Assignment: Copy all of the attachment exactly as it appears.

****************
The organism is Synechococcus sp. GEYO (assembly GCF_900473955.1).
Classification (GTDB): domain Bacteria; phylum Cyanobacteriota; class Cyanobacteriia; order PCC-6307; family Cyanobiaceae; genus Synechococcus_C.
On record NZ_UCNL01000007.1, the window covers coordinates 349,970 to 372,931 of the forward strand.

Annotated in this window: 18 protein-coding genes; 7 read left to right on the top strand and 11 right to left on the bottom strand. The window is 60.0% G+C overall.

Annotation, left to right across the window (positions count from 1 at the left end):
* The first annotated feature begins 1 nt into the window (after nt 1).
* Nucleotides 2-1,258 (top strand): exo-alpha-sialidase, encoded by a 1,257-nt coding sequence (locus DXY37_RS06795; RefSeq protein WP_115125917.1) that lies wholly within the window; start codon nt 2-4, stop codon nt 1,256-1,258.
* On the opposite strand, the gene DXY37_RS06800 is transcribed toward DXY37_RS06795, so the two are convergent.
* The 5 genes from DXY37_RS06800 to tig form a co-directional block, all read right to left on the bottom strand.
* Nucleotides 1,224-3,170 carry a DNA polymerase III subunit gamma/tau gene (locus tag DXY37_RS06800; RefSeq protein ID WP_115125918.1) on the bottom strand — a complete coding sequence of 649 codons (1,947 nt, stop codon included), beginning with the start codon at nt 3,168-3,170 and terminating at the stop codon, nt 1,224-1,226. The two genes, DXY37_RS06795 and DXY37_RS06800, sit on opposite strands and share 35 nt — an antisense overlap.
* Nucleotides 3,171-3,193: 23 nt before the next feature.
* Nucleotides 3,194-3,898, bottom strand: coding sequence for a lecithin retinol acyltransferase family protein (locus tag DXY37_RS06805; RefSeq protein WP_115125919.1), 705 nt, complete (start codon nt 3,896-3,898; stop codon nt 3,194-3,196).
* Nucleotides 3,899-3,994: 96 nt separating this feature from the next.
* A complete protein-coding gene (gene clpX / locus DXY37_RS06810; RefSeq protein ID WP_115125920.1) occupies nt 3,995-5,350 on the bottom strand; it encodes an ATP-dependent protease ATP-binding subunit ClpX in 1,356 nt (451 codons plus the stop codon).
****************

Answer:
The organism is Synechococcus sp. GEYO (assembly GCF_900473955.1).
Classification (GTDB): domain Bacteria; phylum Cyanobacteriota; class Cyanobacteriia; order PCC-6307; family Cyanobiaceae; genus Synechococcus_C.
On record NZ_UCNL01000007.1, the window covers coordinates 349,970 to 372,931 of the forward strand.

Annotated in this window: 18 protein-coding genes; 7 read left to right on the top strand and 11 right to left on the bottom strand. The window is 60.0% G+C overall.

Annotation, left to right across the window (positions count from 1 at the left end):
* The first annotated feature begins 1 nt into the window (after nt 1).
* Nucleotides 2-1,258 (top strand): exo-alpha-sialidase, encoded by a 1,257-nt coding sequence (locus DXY37_RS06795; RefSeq protein WP_115125917.1) that lies wholly within the window; start codon nt 2-4, stop codon nt 1,256-1,258.
* On the opposite strand, the gene DXY37_RS06800 is transcribed toward DXY37_RS06795, so the two are convergent.
* The 5 genes from DXY37_RS06800 to tig form a co-directional block, all read right to left on the bottom strand.
* Nucleotides 1,224-3,170 carry a DNA polymerase III subunit gamma/tau gene (locus tag DXY37_RS06800; RefSeq protein ID WP_115125918.1) on the bottom strand — a complete coding sequence of 649 codons (1,947 nt, stop codon included), beginning with the start codon at nt 3,168-3,170 and terminating at the stop codon, nt 1,224-1,226. The two genes, DXY37_RS06795 and DXY37_RS06800, sit on opposite strands and share 35 nt — an antisense overlap.
* Nucleotides 3,171-3,193: 23 nt before the next feature.
* Nucleotides 3,194-3,898, bottom strand: coding sequence for a lecithin retinol acyltransferase family protein (locus tag DXY37_RS06805; RefSeq protein WP_115125919.1), 705 nt, complete (start codon nt 3,896-3,898; stop codon nt 3,194-3,196).
* Nucleotides 3,899-3,994: 96 nt separating this feature from the next.
* A complete protein-coding gene (gene clpX / locus DXY37_RS06810; RefSeq protein ID WP_115125920.1) occupies nt 3,995-5,350 on the bottom strand; it encodes an ATP-dependent protease ATP-binding subunit ClpX in 1,356 nt (451 codons plus the stop codon).